The lights go on, the game is set, and it’s a blistering 70 degrees at the stadium in Arizona. Marshawn Lynch is set to eat his pre-game Skittles, and Katy Perry is about to ride a giant metallic lion and dance with amiable-looking sharks and palm trees. But what most people won’t notice in the Super Bowl year after year is the careful planning required to set up the halftime show in under six minutes. And as an industrial engineer, I can’t help but think about the lean principles that go into making it an efficient and flawless operation.
Imagine for a second the logistical nightmare of setting up a 70-yard long electronic stage, corresponding cable systems, pyrotechnic devices, multiple suspension harnesses and, of course, the performers themselves within the tight six minute window. All of this needs to be done with zero errors, or the production crew runs the risk of botching a musical performance in front of 125 million people. To give some perspective, it often takes several days for a team to set up a concert of similar magnitude. Only through careful planning and methodically based approaches can this be done, and that’s where lean comes in.
So what lean tools were used? Well, the production managers would first need to identify what the value-added activities are in the process, which in the case of the Super Bowl halftime show would be the physical assembly and positioning of the stage, props, electronics and performers. Anything that doesn’t directly contribute to this should be identified and either eliminated or minimized. One way to do this would be to create a value-stream map of the entire setup process, starting with the end of the 2nd quarter to the final microphone check.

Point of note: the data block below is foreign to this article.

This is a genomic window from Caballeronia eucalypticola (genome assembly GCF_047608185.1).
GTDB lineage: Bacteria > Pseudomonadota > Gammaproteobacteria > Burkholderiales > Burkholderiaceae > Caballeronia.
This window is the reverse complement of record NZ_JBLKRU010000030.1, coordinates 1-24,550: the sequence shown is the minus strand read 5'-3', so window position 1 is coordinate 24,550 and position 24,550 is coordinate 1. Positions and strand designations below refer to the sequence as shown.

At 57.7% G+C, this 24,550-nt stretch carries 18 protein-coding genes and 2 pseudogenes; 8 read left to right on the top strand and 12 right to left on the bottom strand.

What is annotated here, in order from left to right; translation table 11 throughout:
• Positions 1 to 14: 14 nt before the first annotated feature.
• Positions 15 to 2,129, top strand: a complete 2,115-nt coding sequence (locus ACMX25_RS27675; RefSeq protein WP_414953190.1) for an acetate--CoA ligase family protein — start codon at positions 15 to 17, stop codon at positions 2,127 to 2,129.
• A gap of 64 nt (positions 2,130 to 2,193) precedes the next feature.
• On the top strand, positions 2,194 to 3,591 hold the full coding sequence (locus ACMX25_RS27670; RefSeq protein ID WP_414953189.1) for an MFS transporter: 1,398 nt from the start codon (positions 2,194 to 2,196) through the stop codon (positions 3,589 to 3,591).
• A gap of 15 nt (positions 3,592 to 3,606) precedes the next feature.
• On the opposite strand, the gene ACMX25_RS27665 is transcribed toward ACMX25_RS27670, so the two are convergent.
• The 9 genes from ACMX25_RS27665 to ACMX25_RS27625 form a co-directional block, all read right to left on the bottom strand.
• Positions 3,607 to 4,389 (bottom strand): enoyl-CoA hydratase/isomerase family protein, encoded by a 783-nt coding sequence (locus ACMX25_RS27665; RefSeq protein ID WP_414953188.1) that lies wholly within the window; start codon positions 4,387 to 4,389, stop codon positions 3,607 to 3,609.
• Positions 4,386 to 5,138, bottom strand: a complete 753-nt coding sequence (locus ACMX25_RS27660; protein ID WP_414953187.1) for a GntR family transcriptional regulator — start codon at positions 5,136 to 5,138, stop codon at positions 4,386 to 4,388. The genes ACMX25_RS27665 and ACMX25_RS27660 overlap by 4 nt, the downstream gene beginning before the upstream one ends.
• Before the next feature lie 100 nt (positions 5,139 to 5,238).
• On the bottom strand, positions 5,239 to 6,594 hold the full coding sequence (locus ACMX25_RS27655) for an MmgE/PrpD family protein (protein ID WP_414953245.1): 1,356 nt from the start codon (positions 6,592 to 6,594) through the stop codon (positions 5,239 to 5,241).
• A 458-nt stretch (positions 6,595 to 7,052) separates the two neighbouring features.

After that, one way to eliminate non-value added activities would be line balancing, or the coordination of individual tasks to be the same length, to avoid having bottlenecks in the process. Workers no doubt had several tasks to complete, and any poor utilization results in both increased cost and a longer setup time. Transportation waste could also be eliminated by properly staging the setup crew at different parts of the stadium to correspond with their working position on the field, and a “pokayoke” (the Japanese word for error-proofing) could be designed into stage pieces so that they only fit together one way, minimizing rework and building in quality from the beginning.
Lean is a powerful methodology for process improvement that most people associate with the manufacturing industry. But the past 15 years have shown that lean can be applied to any process from hospital operations to airport security, and the Super Bowl halftime show is just one more example – dancing sharks and palm trees included.